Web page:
- Sandwiches and wraps - Slice or shred the meat, using it to fill sandwiches or wraps. Try incorporating fresh vegetables and your favorite sauces for a truly tasty lunch.
- Salads - Shred or chop the chicken, tossing it into fresh salads for added texture, protein, and flavor. Add a dressing and some greens for a satisfying dish.
- Quesadillas and tacos - Smoked chicken works well as fillings for tacos or warm quesadillas with melted cheese. Pair with dips like sour cream, guacamole, and salsa.
- Soups and stews - Probably not something you fancy eating in the summer. But nevertheless, you can shred smoked chicken and add it to soups or stews for a touch of protein and a deeper, more enhanced flavor.
- Flatbreads - Use it as a topping for homemade flatbreads alongside vegetables, sauces, and cheese.
The Moistest, Tastiest Smoked Whole Chicken Recipe
- 4 pounds whole chicken
- 2 teaspoons cooking oil
- 1 tablespoon kosher salt
- 2 teaspoons onion powder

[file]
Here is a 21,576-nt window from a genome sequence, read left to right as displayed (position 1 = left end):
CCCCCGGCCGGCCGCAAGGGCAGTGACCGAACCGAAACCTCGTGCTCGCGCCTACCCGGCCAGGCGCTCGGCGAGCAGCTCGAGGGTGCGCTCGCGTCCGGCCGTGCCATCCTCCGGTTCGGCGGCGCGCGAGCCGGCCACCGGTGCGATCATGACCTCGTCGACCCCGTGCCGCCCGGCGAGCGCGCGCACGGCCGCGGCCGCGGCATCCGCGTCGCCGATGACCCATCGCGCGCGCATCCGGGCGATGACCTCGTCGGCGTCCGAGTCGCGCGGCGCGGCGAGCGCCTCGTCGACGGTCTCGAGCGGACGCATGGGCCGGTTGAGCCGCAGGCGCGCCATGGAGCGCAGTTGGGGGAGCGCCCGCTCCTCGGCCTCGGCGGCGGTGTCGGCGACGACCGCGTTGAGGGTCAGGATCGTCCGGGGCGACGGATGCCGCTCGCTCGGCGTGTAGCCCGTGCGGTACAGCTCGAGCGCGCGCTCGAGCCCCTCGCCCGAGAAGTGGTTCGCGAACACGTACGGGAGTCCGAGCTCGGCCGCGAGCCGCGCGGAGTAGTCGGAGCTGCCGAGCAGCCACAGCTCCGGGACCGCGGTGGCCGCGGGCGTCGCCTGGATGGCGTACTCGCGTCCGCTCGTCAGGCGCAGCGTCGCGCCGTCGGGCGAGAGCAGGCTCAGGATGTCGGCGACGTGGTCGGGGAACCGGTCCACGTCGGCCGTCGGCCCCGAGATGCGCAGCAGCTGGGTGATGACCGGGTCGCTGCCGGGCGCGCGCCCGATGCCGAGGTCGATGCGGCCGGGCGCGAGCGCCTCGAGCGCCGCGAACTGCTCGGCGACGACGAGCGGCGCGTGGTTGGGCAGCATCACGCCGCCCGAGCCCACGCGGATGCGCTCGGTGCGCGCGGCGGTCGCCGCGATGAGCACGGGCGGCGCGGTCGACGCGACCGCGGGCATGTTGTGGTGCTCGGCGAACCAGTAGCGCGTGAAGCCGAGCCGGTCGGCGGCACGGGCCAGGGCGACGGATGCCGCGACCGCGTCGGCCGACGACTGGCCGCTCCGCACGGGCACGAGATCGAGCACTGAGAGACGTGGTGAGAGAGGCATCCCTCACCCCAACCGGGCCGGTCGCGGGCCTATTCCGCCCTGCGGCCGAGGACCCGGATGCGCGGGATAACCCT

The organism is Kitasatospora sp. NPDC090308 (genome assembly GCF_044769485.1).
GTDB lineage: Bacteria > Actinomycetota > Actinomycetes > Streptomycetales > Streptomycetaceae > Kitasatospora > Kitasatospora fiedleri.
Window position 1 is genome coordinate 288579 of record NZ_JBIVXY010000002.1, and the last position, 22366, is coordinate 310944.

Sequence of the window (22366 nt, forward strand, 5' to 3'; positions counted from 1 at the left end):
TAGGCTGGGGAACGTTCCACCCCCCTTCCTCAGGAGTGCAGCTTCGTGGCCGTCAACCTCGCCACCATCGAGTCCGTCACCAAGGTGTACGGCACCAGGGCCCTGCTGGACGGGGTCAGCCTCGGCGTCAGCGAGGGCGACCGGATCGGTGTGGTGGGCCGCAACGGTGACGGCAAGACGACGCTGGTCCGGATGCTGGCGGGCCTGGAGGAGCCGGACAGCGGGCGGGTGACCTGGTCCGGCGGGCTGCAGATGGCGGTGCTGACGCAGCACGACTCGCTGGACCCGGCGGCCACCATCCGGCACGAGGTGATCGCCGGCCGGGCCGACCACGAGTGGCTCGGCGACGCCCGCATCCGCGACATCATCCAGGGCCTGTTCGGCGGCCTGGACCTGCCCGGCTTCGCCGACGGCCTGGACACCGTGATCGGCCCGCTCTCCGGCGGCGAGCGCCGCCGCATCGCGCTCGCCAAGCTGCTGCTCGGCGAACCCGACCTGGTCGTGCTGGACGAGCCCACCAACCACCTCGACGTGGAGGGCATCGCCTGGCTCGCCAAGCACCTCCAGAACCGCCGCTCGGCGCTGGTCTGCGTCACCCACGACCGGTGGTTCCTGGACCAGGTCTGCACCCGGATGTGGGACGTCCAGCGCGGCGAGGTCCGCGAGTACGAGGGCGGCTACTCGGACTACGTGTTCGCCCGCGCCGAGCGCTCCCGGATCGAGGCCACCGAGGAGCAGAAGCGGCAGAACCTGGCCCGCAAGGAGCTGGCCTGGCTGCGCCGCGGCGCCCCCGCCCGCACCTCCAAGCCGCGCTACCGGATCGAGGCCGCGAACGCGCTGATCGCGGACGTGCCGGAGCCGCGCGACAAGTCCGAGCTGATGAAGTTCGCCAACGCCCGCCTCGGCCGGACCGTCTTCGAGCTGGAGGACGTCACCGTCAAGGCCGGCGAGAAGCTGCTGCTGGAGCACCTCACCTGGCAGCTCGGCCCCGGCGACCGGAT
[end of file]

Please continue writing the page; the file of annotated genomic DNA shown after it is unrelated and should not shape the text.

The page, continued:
- 2 teaspoons garlic powder
- 2 teaspoons paprika
- ½ teaspoon turmeric
- ½ teaspoon ground black pepper
- 1 tablespoon dried oregano
- ½ teaspoon coriander
- ½ teaspoon ground cumin
- ¼ teaspoon ginger
- Mix the kosher salt, onion powder, garlic powder, paprika, turmeric, ground black pepper, ground cumin, coriander, dried oregano, and ginger in a small bowl. This is your rub.
- Make sure your chicken is completely thawed.
- Remove the giblets, ensuring the cavity is completely empty.
- Bring the raw chicken to room temperature.
- Preheat the smoker to 225°F.
- Use paper towels to pat it dry.
- Drizzle or spray the entire chicken with oil.
- Use your hands to massage the oil into the whole chicken.
- Apply the rub you made earlier, ensuring the entire chicken is evenly coated. Try to get it under the skin where possible. You want to cover every nook and cranny with it.